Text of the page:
The Undercover Soundtrack is a series where I host a writer who uses music as part of their creative environment – perhaps to connect with a character, populate a mysterious place, or hold a moment still to explore its depths. This week my guest is GD Harper
Soundtrack by David Bowie, Bob Dylan, Tangerine Dream, JS Bach, Wagner, Pink Floyd, Van Morrison, Bruce Springsteen, Pulp, Velvet Underground, Lou Reed, Billie Holiday
In 1974, I saved up my paper-round money and bought a turntable. David Bowie burst into my monochrome life like a rainbow, daring me to be different. Aladdin Sane was the first album I bought, and every track seemed to be a coded message telling me there was no such thing as normal, there was no need to conform, that we had to be true to who we really were. Jean Genie filled my mind with surrealistic, decadent imagery, although on Cracked Actor a 27-year-old Bowie singing to a 16-year-old schoolboy about how fundamentally sleazy is a 50 year-old man brings a smile to my face today.
But it was Bob Dylan who set out the agenda by which I’ve lived my life. It’s All Right Ma (I’m Only Bleeding) told me if I wasn’t always busy being born, then I’d soon be busy dying. I’ve spent my life reinventing myself, in appearance, in career, in lifestyle, in geography. It’s what keeps me alive. Curiosity is a muscle that needs exercise to stop atrophy setting in.
And so to my novel, Love’s Long Road. I was 55 years old, had sold my business and finally in my life had a financial breathing space to take the risk of another reinvention, to become what I always wanted to be, a writer. My novel is set in the 1970s, of course. There’s never a time in your life like the one when the music in the charts is being written for your generation. It was an era I could write about with passion, and, with a little prompting from Wikipedia, from experience.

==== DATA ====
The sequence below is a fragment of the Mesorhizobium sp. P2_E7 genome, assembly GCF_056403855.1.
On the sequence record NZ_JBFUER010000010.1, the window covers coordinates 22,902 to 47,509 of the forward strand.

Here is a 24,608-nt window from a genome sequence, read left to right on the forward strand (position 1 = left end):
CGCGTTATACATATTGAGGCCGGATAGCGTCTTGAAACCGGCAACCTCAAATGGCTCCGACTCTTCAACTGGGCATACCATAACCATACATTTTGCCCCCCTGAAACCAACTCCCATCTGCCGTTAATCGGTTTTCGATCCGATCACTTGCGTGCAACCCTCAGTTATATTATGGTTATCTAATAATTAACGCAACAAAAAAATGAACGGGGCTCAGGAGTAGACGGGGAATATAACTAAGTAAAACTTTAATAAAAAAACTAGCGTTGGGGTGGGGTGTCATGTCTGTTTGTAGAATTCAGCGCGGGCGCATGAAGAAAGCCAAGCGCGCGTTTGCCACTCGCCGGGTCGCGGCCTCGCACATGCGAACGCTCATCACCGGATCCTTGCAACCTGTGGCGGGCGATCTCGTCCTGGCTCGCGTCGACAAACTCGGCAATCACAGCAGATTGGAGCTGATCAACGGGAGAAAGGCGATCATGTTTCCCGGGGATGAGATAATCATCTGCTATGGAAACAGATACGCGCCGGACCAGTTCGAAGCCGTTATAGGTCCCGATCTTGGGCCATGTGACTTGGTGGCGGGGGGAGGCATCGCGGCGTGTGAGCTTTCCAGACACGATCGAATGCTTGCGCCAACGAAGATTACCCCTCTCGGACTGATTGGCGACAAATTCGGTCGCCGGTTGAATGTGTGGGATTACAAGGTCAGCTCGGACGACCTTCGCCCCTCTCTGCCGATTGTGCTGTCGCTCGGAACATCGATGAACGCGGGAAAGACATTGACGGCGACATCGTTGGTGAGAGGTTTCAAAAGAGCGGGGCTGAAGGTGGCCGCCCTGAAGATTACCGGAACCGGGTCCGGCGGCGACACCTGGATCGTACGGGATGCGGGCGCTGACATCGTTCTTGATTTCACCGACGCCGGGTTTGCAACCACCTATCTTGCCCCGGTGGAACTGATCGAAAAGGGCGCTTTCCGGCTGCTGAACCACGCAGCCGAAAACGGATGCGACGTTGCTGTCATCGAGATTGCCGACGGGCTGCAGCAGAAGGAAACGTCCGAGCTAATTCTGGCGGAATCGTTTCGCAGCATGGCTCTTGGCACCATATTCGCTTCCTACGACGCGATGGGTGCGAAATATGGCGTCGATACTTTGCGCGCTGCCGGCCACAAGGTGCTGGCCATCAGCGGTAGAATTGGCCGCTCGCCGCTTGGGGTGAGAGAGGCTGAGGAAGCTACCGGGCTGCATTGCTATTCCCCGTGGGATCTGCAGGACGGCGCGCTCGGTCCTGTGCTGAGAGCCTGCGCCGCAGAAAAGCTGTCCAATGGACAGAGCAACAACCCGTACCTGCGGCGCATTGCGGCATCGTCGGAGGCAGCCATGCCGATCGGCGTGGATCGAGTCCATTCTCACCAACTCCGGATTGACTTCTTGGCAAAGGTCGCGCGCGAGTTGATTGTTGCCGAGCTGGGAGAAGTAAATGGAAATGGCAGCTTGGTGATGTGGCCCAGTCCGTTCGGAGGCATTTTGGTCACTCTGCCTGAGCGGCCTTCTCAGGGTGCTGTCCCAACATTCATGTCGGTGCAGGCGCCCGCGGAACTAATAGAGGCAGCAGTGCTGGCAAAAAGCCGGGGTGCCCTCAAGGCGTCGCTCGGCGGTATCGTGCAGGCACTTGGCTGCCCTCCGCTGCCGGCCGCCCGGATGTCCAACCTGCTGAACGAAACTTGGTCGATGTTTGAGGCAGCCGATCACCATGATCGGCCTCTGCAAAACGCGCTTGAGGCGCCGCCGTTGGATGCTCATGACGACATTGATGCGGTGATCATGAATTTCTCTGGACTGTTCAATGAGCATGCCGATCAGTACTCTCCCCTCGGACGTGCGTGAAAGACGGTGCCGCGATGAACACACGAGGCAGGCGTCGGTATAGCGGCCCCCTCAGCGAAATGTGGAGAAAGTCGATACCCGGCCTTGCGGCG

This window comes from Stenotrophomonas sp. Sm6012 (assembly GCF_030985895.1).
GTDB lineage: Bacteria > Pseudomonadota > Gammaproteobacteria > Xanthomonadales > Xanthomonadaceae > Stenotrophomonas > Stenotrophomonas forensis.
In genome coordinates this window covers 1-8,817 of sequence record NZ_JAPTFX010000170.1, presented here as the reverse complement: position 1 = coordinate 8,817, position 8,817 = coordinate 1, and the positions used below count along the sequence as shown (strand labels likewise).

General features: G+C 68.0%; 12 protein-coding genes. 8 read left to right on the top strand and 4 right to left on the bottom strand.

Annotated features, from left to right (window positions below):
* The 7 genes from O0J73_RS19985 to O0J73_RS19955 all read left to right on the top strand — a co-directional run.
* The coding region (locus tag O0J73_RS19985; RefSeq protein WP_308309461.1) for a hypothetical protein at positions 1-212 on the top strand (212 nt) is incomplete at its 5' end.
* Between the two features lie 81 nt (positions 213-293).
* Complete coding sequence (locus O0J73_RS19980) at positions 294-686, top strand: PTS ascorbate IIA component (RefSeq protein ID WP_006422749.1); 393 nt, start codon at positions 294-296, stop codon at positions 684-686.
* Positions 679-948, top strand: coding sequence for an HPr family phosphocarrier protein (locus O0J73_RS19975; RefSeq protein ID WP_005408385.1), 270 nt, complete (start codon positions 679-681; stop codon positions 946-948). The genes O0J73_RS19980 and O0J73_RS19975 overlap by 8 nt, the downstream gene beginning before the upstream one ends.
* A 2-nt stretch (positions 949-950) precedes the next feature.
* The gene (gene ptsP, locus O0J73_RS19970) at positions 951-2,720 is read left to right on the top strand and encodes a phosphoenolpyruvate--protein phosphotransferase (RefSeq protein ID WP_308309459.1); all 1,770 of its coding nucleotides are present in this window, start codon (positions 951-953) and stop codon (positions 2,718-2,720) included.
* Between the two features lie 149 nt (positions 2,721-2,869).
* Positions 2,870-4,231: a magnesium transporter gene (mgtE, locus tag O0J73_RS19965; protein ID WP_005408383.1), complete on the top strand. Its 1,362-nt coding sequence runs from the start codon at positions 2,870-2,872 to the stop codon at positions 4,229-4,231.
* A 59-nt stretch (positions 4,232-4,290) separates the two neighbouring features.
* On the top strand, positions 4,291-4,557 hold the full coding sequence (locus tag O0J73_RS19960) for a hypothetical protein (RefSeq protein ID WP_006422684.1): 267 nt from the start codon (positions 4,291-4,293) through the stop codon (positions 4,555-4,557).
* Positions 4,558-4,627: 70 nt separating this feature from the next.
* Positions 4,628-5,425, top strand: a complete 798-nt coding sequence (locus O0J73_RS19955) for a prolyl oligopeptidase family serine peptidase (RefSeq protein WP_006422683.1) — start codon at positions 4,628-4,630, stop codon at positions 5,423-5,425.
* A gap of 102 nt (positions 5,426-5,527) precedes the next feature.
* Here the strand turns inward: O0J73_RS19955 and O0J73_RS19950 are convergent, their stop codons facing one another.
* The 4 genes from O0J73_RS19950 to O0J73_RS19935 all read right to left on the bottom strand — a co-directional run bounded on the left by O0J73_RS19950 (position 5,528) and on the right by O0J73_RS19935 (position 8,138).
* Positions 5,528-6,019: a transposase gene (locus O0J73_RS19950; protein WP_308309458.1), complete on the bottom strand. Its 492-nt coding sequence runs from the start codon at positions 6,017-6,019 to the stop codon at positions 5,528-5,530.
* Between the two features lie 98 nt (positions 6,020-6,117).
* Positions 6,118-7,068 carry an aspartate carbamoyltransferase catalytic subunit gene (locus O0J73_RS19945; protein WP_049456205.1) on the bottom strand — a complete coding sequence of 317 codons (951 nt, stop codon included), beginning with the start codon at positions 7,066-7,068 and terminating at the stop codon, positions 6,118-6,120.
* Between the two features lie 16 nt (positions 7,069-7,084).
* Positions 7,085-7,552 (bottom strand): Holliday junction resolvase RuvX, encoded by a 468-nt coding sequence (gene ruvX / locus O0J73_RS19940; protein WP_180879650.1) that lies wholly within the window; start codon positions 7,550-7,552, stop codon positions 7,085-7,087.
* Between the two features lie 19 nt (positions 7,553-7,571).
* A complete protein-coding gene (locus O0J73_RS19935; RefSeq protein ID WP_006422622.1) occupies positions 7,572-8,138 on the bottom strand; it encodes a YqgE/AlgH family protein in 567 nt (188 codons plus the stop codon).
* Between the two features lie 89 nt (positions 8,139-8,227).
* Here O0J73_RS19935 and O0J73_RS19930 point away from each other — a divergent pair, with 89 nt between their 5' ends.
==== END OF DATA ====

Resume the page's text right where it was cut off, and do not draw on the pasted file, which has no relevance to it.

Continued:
Lyrics had inspired me to start on this journey, but to write I needed to find music to fill my mind but not fight the words I was trying to get out. So thank you, Ian Rankin. He did a fly-on-the-wall documentary about his writing process and revealed the secret of his productivity: Tangerine Dream, a German electronic music group, whose vast, formless swirling soundscapes formed the perfect sonic background to my brainstorming and planning as the story took shape. I invested in the 4 CD boxed set, and loaded it into a multi-disc CD cartridge. I’d play it over and over again, never tiring of its astonishing ability to sooth and refresh my addled brain.
Bach and Wagner helped me raise my game when I was trying to be a bit cerebral when writing more literary prose, although I did feel a bit of a heel in the way I used Wagner in the book. The suave, sophisticated baddie in the tale quotes Frederick Nietzsche, has two Doberman Pinschers called Lucifer and Satan, and generally does all the things that scream out at you ‘run away, run away’ (which of course my heroine doesn’t do). So I had him listening to Wagner, even being a real Wagner buff, playing on all these Nazi connotations. Nothing could be more different from the ugliness of fascism than the beauty of Wagner’s music and I’m a bit ashamed of myself that in my own small way I’ve perpetuated a negative stereotype.
Legacy of Bowie
My main character was a 22-year-old woman, and I wrote the story from her perspective in the first person, a legacy of Bowie daring me from all these years ago. And as I started to write the story, the 70s setting started to grow in importance, becoming almost a character in the novel in its own right. The characters pored over the lyric sleeves of albums trying to decipher their meaning; there were parties, with blue lights and joss sticks and Pink Floyd’s The Dark Side of the Moon providing the soundtrack to mass snogging sessions. Clare Torry’s vocals on The Great Gig in the Sky 15 minutes 42 seconds after the thudding heartbeat opening on side one always seemed perfectly timed.